In the sixteenth century, Europe began to expand by sending explorers and missionaries out to discover new territory. In the Americas, it is was primarily the Spanish, the French, and some English. Both Spain and France had different motives for sending the explorers and missionaries to the New World. The missionaries were mostly Jesuits, and while they are the same order, the Spanish Jesuits operated differently that the French Jesuits. This reflection will look at some of the Jesuit philosophies and contrast how the Spanish and French carried out their mission.
Ignatius Loyola was a Spanish priest and theologian, who founded the religious order called the Society of Jesuits in 1540. The Society of Jesuits were missionaries, or those who traveled to spread Catholicism and convert non-Catholics. During the Counter-Reformation, Jesuit missionaries traveled throughout Europe and won back many of the Europeans who had converted to Protestantism. Throughout Europe, they created schools, colleges, and seminaries. The Jesuits also ran charitable organizations, such as one for former prostitutes and one for Jewish people who converted to Catholicism.
The first Catholic missionaries, also know as Jesuits, came to New France in 1634 to spread Christianity and European values. The Jesuits established Sainte-Marie-aux-Hurons by the St. Lawrence River in 1639, creating a central base for all missionary work in New France. This paper will examine how the Jesuits ' feelings of superiority over the Huron people led to converting the native population to Christianity. Father Jean de Brébeuf saw both positive and negative aspects of the Huron confederacy. One aspect of the American Indians’ culture he approved of was their marriage customs.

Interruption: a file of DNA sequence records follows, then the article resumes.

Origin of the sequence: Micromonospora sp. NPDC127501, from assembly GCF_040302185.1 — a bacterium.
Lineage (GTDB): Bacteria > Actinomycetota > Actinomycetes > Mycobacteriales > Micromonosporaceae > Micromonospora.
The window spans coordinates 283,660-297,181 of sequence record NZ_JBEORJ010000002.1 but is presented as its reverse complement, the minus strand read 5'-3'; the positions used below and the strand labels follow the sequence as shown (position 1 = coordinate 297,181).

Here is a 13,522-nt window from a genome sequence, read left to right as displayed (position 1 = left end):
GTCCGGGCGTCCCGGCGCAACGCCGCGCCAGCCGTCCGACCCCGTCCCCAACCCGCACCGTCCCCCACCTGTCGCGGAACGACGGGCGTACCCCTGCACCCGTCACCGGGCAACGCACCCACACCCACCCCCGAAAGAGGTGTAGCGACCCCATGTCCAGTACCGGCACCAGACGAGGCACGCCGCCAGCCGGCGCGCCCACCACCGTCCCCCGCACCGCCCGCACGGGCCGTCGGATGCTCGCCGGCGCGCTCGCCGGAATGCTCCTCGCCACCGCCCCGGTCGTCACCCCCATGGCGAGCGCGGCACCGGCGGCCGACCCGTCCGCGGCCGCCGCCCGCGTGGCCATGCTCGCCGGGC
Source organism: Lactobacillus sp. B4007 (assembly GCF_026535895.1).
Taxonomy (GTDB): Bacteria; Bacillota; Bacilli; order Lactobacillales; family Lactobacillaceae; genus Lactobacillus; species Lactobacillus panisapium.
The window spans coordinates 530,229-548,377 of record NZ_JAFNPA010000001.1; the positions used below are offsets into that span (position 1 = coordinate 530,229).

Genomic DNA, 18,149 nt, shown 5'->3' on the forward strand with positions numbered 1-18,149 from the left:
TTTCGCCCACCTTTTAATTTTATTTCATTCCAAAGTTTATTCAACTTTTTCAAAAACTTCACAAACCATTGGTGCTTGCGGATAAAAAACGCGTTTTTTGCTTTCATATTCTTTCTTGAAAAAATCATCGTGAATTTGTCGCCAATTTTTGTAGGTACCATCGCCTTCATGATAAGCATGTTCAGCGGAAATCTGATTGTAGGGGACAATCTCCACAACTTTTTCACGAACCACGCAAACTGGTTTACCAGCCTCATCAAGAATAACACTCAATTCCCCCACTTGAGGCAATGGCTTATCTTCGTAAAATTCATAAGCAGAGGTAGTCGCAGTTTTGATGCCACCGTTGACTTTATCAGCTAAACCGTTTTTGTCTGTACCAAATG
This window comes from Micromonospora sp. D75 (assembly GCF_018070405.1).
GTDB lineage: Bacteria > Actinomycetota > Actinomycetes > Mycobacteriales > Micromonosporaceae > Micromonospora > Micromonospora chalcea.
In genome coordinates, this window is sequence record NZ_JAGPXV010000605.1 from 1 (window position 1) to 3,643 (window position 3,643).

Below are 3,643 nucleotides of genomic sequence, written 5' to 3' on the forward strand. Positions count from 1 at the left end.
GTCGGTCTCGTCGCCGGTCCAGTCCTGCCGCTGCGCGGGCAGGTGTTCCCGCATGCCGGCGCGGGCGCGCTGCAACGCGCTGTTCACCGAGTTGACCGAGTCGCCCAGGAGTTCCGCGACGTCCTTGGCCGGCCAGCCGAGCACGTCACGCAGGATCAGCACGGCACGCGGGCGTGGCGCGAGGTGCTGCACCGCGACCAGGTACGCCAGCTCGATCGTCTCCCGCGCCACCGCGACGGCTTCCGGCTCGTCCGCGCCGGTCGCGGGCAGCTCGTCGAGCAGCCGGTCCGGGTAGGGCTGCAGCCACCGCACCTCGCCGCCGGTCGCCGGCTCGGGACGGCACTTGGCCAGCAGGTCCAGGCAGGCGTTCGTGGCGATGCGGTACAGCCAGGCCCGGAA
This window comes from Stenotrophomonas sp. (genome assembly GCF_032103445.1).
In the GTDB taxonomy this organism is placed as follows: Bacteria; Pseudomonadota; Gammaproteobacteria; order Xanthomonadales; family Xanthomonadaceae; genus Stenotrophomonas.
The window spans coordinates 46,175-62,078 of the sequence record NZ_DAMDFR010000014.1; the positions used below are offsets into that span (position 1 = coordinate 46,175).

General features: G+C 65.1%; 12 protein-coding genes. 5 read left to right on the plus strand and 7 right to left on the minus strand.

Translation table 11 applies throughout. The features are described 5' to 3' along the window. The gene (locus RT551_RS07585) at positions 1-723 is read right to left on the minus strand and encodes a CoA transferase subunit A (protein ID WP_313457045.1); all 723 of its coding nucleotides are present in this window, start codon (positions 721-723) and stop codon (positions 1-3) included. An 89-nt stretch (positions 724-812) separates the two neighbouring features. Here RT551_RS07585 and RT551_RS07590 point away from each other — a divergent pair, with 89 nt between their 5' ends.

DBQ European Exploration From 1400 to 1700 C.E. the Europeans began explorations into the new world and made settlements in the Americas. The explorers included Columbus, Magellan, and Cortez, and they are known in this era also known as the Age of Exploration. One of the European countries to first explore was Spain; however, the Spanish were not, one would say, good house guests. The Spanish saw the natives as inferior and In need of Christianity. The settlers mistreated the natives even though the laws back in Spain declared justice in dealing with the natives.
The Pilgrims main goal was to make a government on the land. So, they created the Mayflower Compact, which made everyone follow the laws and rules of the government. They developed a friendship with the Indians shortly after arriving and wanted to develop a trading alliance. Squanto was a Native American, who taught
The Edict of Nantes was issued in 1598 by Henri IV of France to grant French Protestants (also known as Huguenots) equal rights with Catholics. The Edict was introduced primarily to end the long-running, disruptive French Wars of Religion. Henri IV also had personal reasons for supporting the Edict. Until assuming the throne Henri himself had been a Protestant, and he remained sympathetic to their cause: he converted in order to become king, famously saying, "Paris is worth a Mass." The Edict succeeded in restoring peace and internal unity to France for many years.